“If you are the big tree, we are the small ax “ singing Bob Marley in 1973, and the title of the new one comes from the verses of the icon of Jamaican music Anthology miniseries created by Steve McQueen (Widows, Hunger, 12 years slave). The big tree is still that of racism, this time told outside the United States of America, in England, while the little ax is made up of five different stories that address the problem clearly, giving a clear and precise cross-section of the perpetration. of injustices and abuses against minorities.
There Rome Film Festival 2020 Three episodes of the series were featured, perhaps the most significant of which is the latest to be released on BBC One in the UK and Amazon Prime Video in the US and on us. We are talking about Red White and Blue starring John Boyega, based on the true story of Leroy Logan, a neuroscientific researcher who in the 1980s decided to abandon his medical career to join the Metroplitan Police Service after an attack by two policemen on his father.
A teenage dream, maybe a calling, to try change things from within, cleaning up a corrupt and faulty system even going against the will of the parents, despised even by his own people, seen as a traitor.
Try or give up?
The cinematographic, social and civil commitment of Steve McQueen’s filmography has been known since his debut, and not necessarily solely and exclusively in racial terms. Hungry for example, he addressed the issue of abuse in prison, Shame in the movie, Widows gave space to female empowerment in terms of gender and only 12 years slave, On closer inspection, he dived deep into slavery and racism. Given the current times, with the turn to the mobilization of #BlackLivesMatter and all the recent and terrible prevarications and violence by some members of the police to the detriment of African American citizens, Small Ax, however, is the best possible container to enter this world of atrocities and injustices that were never cured. and that they do evolve, change their skin and sometimes even get worse. It is curious then to observe how the situation has not changed much from the 1980s to the present day within the police line, where discrimination, fanaticism and brutality existed and continue to exist.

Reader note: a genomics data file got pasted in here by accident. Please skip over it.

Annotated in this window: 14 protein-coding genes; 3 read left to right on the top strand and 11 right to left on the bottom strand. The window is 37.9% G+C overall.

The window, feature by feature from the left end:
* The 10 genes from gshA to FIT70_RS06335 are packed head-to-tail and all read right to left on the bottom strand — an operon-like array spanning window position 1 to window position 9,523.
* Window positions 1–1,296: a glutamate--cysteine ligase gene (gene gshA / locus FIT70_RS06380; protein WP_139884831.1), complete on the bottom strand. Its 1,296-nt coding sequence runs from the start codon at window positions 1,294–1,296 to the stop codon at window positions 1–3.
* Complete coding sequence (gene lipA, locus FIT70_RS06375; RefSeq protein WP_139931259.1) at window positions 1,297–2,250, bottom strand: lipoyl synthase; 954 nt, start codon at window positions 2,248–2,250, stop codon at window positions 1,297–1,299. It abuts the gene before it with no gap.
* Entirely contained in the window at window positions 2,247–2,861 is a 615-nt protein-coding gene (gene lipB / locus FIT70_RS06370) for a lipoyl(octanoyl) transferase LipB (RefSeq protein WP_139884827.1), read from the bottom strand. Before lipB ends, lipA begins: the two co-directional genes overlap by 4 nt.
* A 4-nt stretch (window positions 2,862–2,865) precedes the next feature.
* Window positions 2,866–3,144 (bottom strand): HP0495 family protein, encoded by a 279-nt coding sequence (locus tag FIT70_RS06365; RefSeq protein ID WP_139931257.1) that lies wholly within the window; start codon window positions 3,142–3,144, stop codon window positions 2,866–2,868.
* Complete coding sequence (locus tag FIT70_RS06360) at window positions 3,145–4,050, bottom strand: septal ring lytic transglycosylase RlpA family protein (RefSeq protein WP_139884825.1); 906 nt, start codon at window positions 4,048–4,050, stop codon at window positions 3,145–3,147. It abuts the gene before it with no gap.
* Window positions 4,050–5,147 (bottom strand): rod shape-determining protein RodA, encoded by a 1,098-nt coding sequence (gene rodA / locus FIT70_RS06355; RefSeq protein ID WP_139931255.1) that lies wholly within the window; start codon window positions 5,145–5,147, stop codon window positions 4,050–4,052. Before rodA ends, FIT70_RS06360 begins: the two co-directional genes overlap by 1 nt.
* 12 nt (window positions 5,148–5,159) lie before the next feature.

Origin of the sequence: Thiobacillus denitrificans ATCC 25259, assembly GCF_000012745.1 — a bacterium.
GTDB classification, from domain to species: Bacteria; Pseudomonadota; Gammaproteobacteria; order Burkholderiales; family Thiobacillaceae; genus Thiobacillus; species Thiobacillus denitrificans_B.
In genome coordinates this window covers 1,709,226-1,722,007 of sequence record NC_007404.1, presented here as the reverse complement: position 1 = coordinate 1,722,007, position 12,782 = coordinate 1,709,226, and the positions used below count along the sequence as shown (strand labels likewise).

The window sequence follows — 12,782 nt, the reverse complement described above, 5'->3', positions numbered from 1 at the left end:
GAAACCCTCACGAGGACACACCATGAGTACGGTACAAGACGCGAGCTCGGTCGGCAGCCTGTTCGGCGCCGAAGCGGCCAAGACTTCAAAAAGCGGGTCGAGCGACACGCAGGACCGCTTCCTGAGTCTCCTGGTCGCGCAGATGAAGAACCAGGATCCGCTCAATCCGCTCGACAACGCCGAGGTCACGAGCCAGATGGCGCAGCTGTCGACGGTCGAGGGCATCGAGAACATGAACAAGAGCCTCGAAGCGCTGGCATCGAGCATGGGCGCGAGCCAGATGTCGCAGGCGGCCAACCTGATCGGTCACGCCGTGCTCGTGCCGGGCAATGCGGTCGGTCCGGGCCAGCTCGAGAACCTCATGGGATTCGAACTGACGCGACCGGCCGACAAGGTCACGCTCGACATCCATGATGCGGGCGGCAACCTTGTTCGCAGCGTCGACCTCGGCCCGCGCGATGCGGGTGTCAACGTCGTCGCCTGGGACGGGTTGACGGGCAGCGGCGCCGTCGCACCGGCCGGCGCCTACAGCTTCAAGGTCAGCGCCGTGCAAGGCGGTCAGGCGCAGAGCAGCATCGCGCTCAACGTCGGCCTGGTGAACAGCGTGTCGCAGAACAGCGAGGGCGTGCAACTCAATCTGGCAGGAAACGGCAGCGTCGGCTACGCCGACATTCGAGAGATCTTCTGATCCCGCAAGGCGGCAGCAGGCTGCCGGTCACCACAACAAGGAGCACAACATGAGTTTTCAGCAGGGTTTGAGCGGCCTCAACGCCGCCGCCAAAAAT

McQueen addresses the matter with determination tell a story devoid of virtuosity but rich in content, empathy, meaning, directly showing the rotten heart of a stagnant system that can only be tried to change, choosing on the contrary to surrender to the test of the facts.
A car that the story of Leroy Logan brings to the screen with conviction, insisting on the sacrifices and sacrifices of a man who has chosen to fight for the values he believes in rather than abandon himself to disappointment, to non-action. To play the protagonist we find a John Boyega always so exceptional, which in the hands of the British director becomes a vehicle of great emotion and depth, of great expressive caliber, different from how we have come to know it until now if we exclude its already extraordinary role in Detroit di Kathryn Bigelow.
He has an impressive physique, who cuts across the screen, while his dramatic abilities reach the viewer. with an interpretive metric that never forces performance and instead is abandoned to it, entering the soul of the character, dissecting each emotion with truly impeccable control and dedication.
The credit is certainly also due to the director, who knows how to direct his actors and, above all, knows how to insert his protagonists. Red, White and Blu is, in fact, an intimate episode shot almost entirely with the camera steady, with very few long shots and interested in delving into the details of the feelings and lives of the characters and the story itself.
The images to be framed are wasted and what is most striking is the sensitivity of the capture, which is never an end in itself but capable of enhancing the emotion of the scene. almost to immortalize not beauty but life itself, a breath, a look, a moment.
And then there’s the whole context of growth and comparison between Leroy and his father, played instead by Steve Toussaint. A healthy relationship of confrontation and dialogue that also represents the way of thinking of different generations, of a dreamer and a deeply angry loser.
In the end, the evidence of the facts remains the same, whether you fight or not, believe or not in change, in direct action, and this unites and strengthens two opposite but similar thoughts: that knowing the world allows you to make more decisions. alone, even if he objects, but that the world maybe should be burned and seeded again to ensure that something good is finally born to cultivate.